Partly, people are anti-misquoting in some weaker way than I am, just like they are anti-typos but not very strongly. The nuance of “I am more against misquoting than you are, so we disagree” seems too complex for some people. They want to identify as anti-misquoting, so they don’t want to take the pro-misquoting side of a debate. The actual issue is how bad misquoting is (or we could be more specific and specify 20 ways misquoting might be bad, 15 of which I believe, and only 5 of which they believe, and then debate the other 10).
I wrote a second article trying to clarify to people that they disagree with me. I gave some guided thinking so they could see it for themselves. E.g. if I pointed out a misquote in the sequences, would you care? Would it matter much to you? Would you become concerned and start investigating other quotes in the book? I think we all know that if I found a single misquote in that book, it would result in no substantive changes. I think it should; you don’t; we disagree.
After being downvoted without explanation on the second article about misquoting, I wrote an article about downvotes being evidence, in which I considered what different interpretations of downvotes and different reactions. This prompted the most mixed voting I’d gotten yet and a response saying people were probably just downvoting me because they didn’t see the point of my anti-misquoting articles because they already agree with me. That guy refused to actually say he agrees with me himself, saying basically (only when pressed) that he’s unsure and neutral and not very interested in thinking or talking about it. If you think it’s a low priority unimportant issue, then you disagree with me, since I think it’s very important. Does he also think deadnaming is low priority and unimportant? If not, then he clearly disagrees with me.
It’s so weird for people who disagree with me to insist they agree with me. And Lizka already clarified that she disagrees with me, and made a statement about what the EA norms are, and y’all are still telling me that the community in general agrees with me!?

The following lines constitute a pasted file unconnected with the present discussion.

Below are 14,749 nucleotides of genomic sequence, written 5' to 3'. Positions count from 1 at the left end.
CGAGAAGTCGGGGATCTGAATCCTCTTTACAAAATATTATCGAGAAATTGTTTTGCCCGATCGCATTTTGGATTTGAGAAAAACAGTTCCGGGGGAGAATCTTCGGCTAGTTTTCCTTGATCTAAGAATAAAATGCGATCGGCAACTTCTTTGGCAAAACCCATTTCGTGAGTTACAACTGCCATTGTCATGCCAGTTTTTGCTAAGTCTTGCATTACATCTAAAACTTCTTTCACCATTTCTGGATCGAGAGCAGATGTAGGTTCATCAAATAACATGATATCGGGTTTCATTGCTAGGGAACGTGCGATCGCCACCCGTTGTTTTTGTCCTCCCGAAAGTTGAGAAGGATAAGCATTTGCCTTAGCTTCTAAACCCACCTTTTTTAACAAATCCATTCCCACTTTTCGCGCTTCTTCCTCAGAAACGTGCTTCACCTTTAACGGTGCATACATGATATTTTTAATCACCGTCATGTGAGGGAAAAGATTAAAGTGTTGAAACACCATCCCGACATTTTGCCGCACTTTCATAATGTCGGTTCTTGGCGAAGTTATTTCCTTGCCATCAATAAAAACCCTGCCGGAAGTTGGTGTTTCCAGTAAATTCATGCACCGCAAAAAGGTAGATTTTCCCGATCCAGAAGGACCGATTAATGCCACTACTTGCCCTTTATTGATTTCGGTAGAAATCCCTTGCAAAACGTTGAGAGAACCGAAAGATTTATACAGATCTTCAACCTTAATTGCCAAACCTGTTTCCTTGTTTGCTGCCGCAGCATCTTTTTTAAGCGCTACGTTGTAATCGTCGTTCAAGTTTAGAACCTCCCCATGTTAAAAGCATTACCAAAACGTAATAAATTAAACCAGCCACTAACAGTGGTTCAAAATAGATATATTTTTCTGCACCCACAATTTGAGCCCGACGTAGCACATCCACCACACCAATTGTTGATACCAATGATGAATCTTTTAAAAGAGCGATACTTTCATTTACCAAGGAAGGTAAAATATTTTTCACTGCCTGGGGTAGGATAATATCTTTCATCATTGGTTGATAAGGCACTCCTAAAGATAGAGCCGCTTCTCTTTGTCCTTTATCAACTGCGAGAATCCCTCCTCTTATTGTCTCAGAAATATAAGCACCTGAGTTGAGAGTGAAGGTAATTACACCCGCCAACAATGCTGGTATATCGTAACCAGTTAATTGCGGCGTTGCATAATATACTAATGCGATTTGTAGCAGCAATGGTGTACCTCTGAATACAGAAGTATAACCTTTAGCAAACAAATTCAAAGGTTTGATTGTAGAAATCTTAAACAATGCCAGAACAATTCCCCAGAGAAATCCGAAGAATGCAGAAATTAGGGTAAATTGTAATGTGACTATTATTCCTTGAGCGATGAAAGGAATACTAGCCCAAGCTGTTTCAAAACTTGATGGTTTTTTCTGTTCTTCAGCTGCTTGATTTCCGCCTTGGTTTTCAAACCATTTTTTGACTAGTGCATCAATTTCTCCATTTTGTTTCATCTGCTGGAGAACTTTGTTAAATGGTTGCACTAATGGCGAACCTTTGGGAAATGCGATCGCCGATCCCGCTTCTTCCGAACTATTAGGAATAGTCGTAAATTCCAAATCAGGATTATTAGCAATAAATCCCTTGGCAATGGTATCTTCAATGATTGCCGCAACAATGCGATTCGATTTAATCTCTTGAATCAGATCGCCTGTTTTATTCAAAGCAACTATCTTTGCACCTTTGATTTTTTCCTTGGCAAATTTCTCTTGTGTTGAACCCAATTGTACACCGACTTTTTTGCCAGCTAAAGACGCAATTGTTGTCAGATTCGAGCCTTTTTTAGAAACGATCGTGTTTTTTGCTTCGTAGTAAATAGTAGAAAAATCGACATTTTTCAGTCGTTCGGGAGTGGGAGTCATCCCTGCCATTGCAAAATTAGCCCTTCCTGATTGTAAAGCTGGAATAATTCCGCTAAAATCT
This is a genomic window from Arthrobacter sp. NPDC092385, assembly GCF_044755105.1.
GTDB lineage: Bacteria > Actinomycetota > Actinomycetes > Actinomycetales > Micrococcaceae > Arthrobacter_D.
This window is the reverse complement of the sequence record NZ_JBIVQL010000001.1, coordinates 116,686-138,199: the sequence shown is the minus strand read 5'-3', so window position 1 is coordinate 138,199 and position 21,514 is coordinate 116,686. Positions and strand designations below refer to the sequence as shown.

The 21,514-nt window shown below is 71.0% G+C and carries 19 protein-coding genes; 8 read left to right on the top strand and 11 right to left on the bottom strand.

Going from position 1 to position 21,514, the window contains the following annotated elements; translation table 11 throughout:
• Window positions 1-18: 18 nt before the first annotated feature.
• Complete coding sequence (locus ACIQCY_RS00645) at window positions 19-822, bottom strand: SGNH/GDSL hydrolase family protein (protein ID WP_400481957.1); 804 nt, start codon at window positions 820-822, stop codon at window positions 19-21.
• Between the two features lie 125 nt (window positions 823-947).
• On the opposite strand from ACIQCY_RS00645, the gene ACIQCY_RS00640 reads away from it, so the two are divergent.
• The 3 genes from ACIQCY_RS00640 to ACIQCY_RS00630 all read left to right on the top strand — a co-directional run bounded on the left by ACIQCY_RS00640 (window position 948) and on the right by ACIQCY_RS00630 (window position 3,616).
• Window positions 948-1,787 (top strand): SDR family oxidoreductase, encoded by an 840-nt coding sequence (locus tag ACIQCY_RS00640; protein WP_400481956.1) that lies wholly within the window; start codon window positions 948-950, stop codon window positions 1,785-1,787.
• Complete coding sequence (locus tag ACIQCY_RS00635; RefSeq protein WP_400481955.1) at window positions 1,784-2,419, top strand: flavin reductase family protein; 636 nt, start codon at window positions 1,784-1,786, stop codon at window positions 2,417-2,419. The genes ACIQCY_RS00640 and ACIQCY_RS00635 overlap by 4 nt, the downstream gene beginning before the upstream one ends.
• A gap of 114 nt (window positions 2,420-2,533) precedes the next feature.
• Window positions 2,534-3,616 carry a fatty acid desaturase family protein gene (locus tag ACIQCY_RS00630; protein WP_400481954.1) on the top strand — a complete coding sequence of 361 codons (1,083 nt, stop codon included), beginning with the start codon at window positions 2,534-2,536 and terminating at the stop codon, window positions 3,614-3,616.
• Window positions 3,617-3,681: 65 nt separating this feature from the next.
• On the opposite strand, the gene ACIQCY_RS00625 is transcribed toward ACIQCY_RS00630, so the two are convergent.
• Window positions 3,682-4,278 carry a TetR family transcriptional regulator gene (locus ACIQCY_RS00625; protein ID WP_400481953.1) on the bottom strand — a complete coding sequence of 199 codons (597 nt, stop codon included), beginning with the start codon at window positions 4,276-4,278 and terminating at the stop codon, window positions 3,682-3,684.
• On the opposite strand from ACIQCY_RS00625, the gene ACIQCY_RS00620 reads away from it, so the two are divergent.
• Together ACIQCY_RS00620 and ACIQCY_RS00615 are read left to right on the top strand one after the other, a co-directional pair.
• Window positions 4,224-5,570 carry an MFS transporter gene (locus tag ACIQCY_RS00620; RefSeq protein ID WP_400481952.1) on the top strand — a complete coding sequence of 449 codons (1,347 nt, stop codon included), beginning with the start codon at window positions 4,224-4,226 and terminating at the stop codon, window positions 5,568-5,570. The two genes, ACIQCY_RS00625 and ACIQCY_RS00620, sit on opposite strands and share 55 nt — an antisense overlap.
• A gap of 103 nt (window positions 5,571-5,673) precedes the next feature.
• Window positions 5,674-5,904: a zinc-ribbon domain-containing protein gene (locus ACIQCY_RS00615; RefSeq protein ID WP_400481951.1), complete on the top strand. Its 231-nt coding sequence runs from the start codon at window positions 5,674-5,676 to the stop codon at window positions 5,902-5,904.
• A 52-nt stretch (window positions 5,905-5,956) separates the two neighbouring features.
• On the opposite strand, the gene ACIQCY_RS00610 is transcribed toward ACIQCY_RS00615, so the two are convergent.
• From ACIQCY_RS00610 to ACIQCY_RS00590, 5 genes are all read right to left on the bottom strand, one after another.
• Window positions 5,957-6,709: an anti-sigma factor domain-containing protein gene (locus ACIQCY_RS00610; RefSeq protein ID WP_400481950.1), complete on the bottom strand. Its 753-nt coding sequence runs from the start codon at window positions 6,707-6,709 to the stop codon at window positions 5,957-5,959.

Guys, I’ve struck a nerve. I got downvotes because people didn’t like being challenged in this way, and I’m getting very bizarre excuses to avoid debate because this is a sensitive issue that people don’t want to think or speak clearly about. So it’s important for an additional reason: because people are biased and irrational about it.
My opinions on this matter predate EA (though the specific comparison to deadnaming is a new way of expressing an old point).
I suspect one reason the deadnaming comparison didn’t go over well is that most EAers don’t care much about deadnaming either (and don’t have nuanced, thoughtful opinions about it), although they aren’t going to admit that.
Most deadnaming and most misquoting is not an innocent accident. I think people know that with deadnaming, but deny it with misquoting. But explain to me: how did the wording change in a quote that you could have copy/pasted? That’s generally not an innocent accident. How did you leave out the start of the paragraph and take a quote out of context? That was not a random accident. How did you type in a quote from paper and then forget to triple check it for typos? That is negligence at best, not an accident.
Negligently deadnaming people is not OK. Don’t do it. Negligently misquoting is bad too for more reasons: violates consent and harms scholarship.
This is all related to more complex and more important issues, but if I can’t persuade anyone of this smaller initial point that should be easy, I don’t think trying to say more complex stuff is going to work. If people won’t debate a relatively small, isolated issue, they aren’t going to successfully debate a complex topic involving dozens of issues of similar or higher difficulty as well as many books. One purpose of talking about misquoting is it it’s test issue to see how people handle debate and criticism, plus it’s an example of one of the main broader themes I’d like to talk about which is about the value of raising intellectual standards. If you can’t win with the small test issue that shouldn’t be very hard, you’ve gotta figure out what is going on. And if the responses to the small test issue are really bizarre and involve things like persistently denying disagreeing while obviously disagreeing … you really gotta figure out what is going on instead of ignore that evidence. So I’ve written about it again (this post).
If you want to find details of this stuff on the EA forum and see exactly what people said to me, besides what is linked in my two articles about misquoting that I linked above, you can also go to my EA user profile and look through my post and comment history there.